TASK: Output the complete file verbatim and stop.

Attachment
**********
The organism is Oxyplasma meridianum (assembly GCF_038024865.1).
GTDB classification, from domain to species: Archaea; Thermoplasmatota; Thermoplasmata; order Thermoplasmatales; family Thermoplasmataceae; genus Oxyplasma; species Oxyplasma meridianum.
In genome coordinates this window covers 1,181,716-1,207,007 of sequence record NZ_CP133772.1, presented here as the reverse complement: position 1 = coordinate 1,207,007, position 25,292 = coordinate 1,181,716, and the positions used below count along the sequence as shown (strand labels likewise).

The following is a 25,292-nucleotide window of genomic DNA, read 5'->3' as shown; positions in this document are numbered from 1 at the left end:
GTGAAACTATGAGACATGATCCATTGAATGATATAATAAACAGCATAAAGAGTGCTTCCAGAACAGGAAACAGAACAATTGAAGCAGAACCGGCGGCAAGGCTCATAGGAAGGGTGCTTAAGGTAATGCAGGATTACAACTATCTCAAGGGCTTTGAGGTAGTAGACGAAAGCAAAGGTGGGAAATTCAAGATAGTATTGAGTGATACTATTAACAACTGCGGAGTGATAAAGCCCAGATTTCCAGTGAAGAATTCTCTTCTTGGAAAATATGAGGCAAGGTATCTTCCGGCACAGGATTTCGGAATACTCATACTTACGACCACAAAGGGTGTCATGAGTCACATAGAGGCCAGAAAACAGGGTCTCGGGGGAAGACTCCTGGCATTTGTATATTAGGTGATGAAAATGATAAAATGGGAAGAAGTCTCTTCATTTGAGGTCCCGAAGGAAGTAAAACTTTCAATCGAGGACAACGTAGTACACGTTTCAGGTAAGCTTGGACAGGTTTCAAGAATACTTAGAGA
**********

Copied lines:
The organism is Oxyplasma meridianum (assembly GCF_038024865.1).
GTDB classification, from domain to species: Archaea; Thermoplasmatota; Thermoplasmata; order Thermoplasmatales; family Thermoplasmataceae; genus Oxyplasma; species Oxyplasma meridianum.
In genome coordinates this window covers 1,181,716-1,207,007 of sequence record NZ_CP133772.1, presented here as the reverse complement: position 1 = coordinate 1,207,007, position 25,292 = coordinate 1,181,716, and the positions used below count along the sequence as shown (strand labels likewise).

The following is a 25,292-nucleotide window of genomic DNA, read 5'->3' as shown; positions in this document are numbered from 1 at the left end:
GTGAAACTATGAGACATGATCCATTGAATGATATAATAAACAGCATAAAGAGTGCTTCCAGAACAGGAAACAGAACAATTGAAGCAGAACCGGCGGCAAGGCTCATAGGAAGGGTGCTTAAGGTAATGCAGGATTACAACTATCTCAAGGGCTTTGAGGTAGTAGACGAAAGCAAAGGTGGGAAATTCAAGATAGTATTGAGTGATACTATTAACAACTGCGGAGTGATAAAGCCCAGATTTCCAGTGAAGAATTCTCTTCTTGGAAAATATGAGGCAAGGTATCTTCCGGCACAGGATTTCGGAATACTCATACTTACGACCACAAAGGGTGTCATGAGTCACATAGAGGCCAGAAAACAGGGTCTCGGGGGAAGACTCCTGGCATTTGTATATTAGGTGATGAAAATGATAAAATGGGAAGAAGTCTCTTCATTTGAGGTCCCGAAGGAAGTAAAACTTTCAATCGAGGACAACGTAGTACACGTTTCAGGTAAGCTTGGACAGGTTTCAAGAATACTTAGAGA